Esalen, Charles Eisenstein and the Human Potential

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Esalen, Charles Eisenstein and the Human Potential


After a marathon season of Pepper Festival and Death Faire, I boarded a plane at 6 in the morning with Frank and actually had NO expectations.  I knew we were going to Esalen @ Big Sur and that we were going to a workshop with Charles Eisenstein who I knew a tiny bit about.  His new book is just out:  Climate, A New Story.   I kind of thought we would be learning about the science of climate change and while I think that is fascinating, I secretly thought that I would be skipping out a bit to just rest and be.

We stopped at a dispensary in Santa Cruz and saw the sea lions on the pier and drove through the redwood forest.  Exhausted, I went straight to bed when we arrived at Esalen in their cute cabins.

How do I describe the campus of Esalen?  It is a gorgeous strip of land on the edge literally and metaphorically of the Pacific Ocean.  It is breathtaking.  It’s a mixture of beautiful farmland, exotic flowers that smell delicious, redwood trees, bridges and walkways and tons of monarch butterflies fluttering around.  Almost like a Hollywood set, completely mystical.  It’s a famous place of adult education and is part of the human potential movement.  Folks like Henry Miller, Aldous Huxley, Allen Ginsberg, Hunter S. Thompson, Fritz Perls, Alan Watts, Joseph Campbell and Boris Yeltsin have all hung out there.  Oh, and there is NO CELL COVERAGE!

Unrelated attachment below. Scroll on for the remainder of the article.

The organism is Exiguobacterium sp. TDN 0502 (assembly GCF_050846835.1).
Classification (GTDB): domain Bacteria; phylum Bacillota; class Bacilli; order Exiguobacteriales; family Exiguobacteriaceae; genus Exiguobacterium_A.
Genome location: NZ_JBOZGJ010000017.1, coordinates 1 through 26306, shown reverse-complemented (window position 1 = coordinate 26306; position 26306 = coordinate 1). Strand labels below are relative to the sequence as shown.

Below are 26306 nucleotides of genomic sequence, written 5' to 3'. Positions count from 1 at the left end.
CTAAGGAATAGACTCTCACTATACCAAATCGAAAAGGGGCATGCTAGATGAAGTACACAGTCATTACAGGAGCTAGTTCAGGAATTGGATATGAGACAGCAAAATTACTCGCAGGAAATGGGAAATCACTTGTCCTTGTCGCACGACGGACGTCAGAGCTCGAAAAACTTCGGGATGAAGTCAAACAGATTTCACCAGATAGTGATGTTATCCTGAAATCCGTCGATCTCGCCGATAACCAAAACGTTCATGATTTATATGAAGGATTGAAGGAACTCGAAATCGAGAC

The first night, we walked down to the bathhouse.  There are natural hot springs in the MOST BEAUTIFUL stone and concrete bathhouse built on the side of a cliff.  You strip naked and shower in a shared shower over looking the pacific.  Then you choose a single tub or larger hot tub.  Everyone is naked and it becomes quite normal which I found so refreshing.  You would towel off next to a strange naked man and talk about childhood houses as if we were standing in line at the grocery store.  How did we ever normalize all the body issues we have as a culture?  I suppose it started with the church and then corporations took over the shame of the body, but I think that a week of being nude (just at the bathhouse) created a vulnerability and comfort that allowed folks to open up with each other.  It was absolutely a lovely experience.

Day One of Workshop we started with Kirtan Kriya meditation.  There were about 35 of us in a yurt and something about that meditation did me in.  I don’t usually do this, but I sobbed.  I couldn’t help it.  It was ok because everyone had their eyes closed and the music and chants drowned out my crying.  Except sweet Megan saw me and came and held me and of course that created a deluge of tears.  Great way to meet 35 people, except these were the folks you could cry with.  Over the week I got to know about half of them and we could jump into a deep conversation immediately.  The group was super special and some had come from Australia and the U.K. to be at this workshop.